Smart traffic light and hi-tech public transport projects have won £25,000 funding each in the UK’s national Roads for the Future competition.
Exeter-based City Science will examine how sections of roads in urban areas could initially be dedicated to driverless vehicles, as a key step in kick-starting their take-up and integrating them safely into the existing transport network while Leeds City Council is looking at how the data generated from digitally connected cars could be used to improve traffic light sequencing, allowing highway authorities to better manage traffic on their roads and reduce tailbacks.
Offering his congratulations to the two teams, Chairman of the National Infrastructure Commission Sir John Armitt said he had been impressed by the quality of the competition entries, and their proposals for how our road network can be made ready for driverless cars.
Chair of the Judging Panel Bridget Rosewell said, “From Leeds showing how we can harness enhanced traffic data to prevent tailbacks, to City Science’s proposals for gradually integrating driverless cars and buses in our city centres, both winning entrants have demonstrated creativity and ingenuity.
“This is just the beginning of getting our road system ready for the cars of the future and these winning ideas are a great starting point for a wider debate that looks beyond the vehicle itself and towards the roads they will travel on.
“I therefore hope the competition will encourage further innovations that consider both how these vehicles will be driverless, and how they could be connected using the latest digital technology.”
Chief Executive of City Science Laurence Oakes-Ash commented, “City Science are delighted to be joint winners of this fantastic competition. Over the past three months, this project has given us the opportunity to explore the enormous potential of CAVs and set out a tangible vision to deliver their benefits on the UK’s roads.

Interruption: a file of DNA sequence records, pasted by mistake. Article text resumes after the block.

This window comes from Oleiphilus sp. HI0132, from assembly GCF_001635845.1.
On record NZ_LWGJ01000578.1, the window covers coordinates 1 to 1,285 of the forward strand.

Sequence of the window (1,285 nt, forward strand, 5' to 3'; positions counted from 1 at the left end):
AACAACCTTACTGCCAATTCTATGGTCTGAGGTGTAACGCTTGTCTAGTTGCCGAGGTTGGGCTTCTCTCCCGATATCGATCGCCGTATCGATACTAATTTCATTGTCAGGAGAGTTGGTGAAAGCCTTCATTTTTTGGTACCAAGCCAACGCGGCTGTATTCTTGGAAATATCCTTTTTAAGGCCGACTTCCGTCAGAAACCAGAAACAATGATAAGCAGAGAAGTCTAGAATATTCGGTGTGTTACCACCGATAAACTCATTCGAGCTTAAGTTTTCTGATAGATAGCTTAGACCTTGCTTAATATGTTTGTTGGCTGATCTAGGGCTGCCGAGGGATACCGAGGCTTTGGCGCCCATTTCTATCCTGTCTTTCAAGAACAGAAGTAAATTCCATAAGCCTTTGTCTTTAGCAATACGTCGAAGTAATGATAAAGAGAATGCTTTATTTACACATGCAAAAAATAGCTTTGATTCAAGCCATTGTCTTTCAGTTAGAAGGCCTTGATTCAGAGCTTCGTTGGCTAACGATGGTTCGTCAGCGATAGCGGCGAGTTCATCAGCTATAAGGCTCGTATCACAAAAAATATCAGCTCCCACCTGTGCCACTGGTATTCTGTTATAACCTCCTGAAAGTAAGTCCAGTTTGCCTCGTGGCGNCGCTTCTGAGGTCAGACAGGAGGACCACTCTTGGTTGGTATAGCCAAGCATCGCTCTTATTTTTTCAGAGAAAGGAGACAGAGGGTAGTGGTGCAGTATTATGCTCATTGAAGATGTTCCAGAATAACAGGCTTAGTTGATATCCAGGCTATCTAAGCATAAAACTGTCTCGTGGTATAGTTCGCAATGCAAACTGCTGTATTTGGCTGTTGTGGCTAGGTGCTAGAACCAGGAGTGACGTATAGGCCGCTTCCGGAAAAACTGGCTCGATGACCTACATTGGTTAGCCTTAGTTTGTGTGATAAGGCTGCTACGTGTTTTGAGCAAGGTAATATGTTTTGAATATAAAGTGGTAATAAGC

“It is essential that we get the rollout of CAVs right, using them in ways that can integrate with mass transit, promote healthy cities and create successful communities.
“We are thankful to everyone who contributed their time and expertise to this project and would also like to congratulate our joint winners Leeds City Council.”
Leeds City Council executive member for regeneration, transport and planning, Councillor Richard Lewis, added,
“It’s a fantastic achievement for Leeds City Council to be recognised nationally for our work on transport innovation. We want Leeds to be a smart city and at the forefront of developing technologies to help transform our transport network to improve people’s everyday lives.
“While digitally connected and autonomous vehicles are still a long way down the road, they have the potential to offer massive benefits in major cities like Leeds. We look forward to continuing our work with all our partners and stakeholders to turn this innovation into reality.”
Launched in January alongside Highways England and Innovate UK, the Roads for the Future competition sought ideas for how the UK’s road network could be adapted to maximise the potential benefits these new vehicles could bring. The competition attracted 81 entries from across the country, with five being shortlisted for the final stage.